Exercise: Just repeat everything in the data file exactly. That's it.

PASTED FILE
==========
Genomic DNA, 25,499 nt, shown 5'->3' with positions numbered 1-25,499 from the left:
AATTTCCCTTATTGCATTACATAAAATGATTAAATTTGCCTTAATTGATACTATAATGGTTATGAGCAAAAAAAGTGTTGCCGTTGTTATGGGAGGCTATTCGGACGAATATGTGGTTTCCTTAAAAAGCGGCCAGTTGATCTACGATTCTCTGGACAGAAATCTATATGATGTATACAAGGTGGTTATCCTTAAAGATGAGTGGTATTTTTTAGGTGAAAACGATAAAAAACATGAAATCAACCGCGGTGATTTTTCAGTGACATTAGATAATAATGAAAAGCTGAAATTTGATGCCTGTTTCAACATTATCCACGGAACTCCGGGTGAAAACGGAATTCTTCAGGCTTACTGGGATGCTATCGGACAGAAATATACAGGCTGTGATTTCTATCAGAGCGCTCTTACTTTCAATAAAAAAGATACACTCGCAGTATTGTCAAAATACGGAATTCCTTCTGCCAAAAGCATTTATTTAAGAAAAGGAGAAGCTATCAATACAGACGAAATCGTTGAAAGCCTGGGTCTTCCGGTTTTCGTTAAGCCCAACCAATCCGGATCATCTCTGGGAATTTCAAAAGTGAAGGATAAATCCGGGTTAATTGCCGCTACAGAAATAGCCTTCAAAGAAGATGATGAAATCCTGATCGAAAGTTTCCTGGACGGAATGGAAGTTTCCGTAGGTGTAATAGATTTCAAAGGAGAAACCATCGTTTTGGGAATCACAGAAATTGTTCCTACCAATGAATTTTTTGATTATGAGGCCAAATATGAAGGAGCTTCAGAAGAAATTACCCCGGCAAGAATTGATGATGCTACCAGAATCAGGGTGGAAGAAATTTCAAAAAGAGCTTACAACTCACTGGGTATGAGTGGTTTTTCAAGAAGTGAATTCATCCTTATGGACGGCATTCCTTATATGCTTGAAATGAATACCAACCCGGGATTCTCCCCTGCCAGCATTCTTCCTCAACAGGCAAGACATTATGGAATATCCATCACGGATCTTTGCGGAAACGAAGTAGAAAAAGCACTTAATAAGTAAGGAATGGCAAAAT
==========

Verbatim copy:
Genomic DNA, 25,499 nt, shown 5'->3' with positions numbered 1-25,499 from the left:
AATTTCCCTTATTGCATTACATAAAATGATTAAATTTGCCTTAATTGATACTATAATGGTTATGAGCAAAAAAAGTGTTGCCGTTGTTATGGGAGGCTATTCGGACGAATATGTGGTTTCCTTAAAAAGCGGCCAGTTGATCTACGATTCTCTGGACAGAAATCTATATGATGTATACAAGGTGGTTATCCTTAAAGATGAGTGGTATTTTTTAGGTGAAAACGATAAAAAACATGAAATCAACCGCGGTGATTTTTCAGTGACATTAGATAATAATGAAAAGCTGAAATTTGATGCCTGTTTCAACATTATCCACGGAACTCCGGGTGAAAACGGAATTCTTCAGGCTTACTGGGATGCTATCGGACAGAAATATACAGGCTGTGATTTCTATCAGAGCGCTCTTACTTTCAATAAAAAAGATACACTCGCAGTATTGTCAAAATACGGAATTCCTTCTGCCAAAAGCATTTATTTAAGAAAAGGAGAAGCTATCAATACAGACGAAATCGTTGAAAGCCTGGGTCTTCCGGTTTTCGTTAAGCCCAACCAATCCGGATCATCTCTGGGAATTTCAAAAGTGAAGGATAAATCCGGGTTAATTGCCGCTACAGAAATAGCCTTCAAAGAAGATGATGAAATCCTGATCGAAAGTTTCCTGGACGGAATGGAAGTTTCCGTAGGTGTAATAGATTTCAAAGGAGAAACCATCGTTTTGGGAATCACAGAAATTGTTCCTACCAATGAATTTTTTGATTATGAGGCCAAATATGAAGGAGCTTCAGAAGAAATTACCCCGGCAAGAATTGATGATGCTACCAGAATCAGGGTGGAAGAAATTTCAAAAAGAGCTTACAACTCACTGGGTATGAGTGGTTTTTCAAGAAGTGAATTCATCCTTATGGACGGCATTCCTTATATGCTTGAAATGAATACCAACCCGGGATTCTCCCCTGCCAGCATTCTTCCTCAACAGGCAAGACATTATGGAATATCCATCACGGATCTTTGCGGAAACGAAGTAGAAAAAGCACTTAATAAGTAAGGAATGGCAAAAT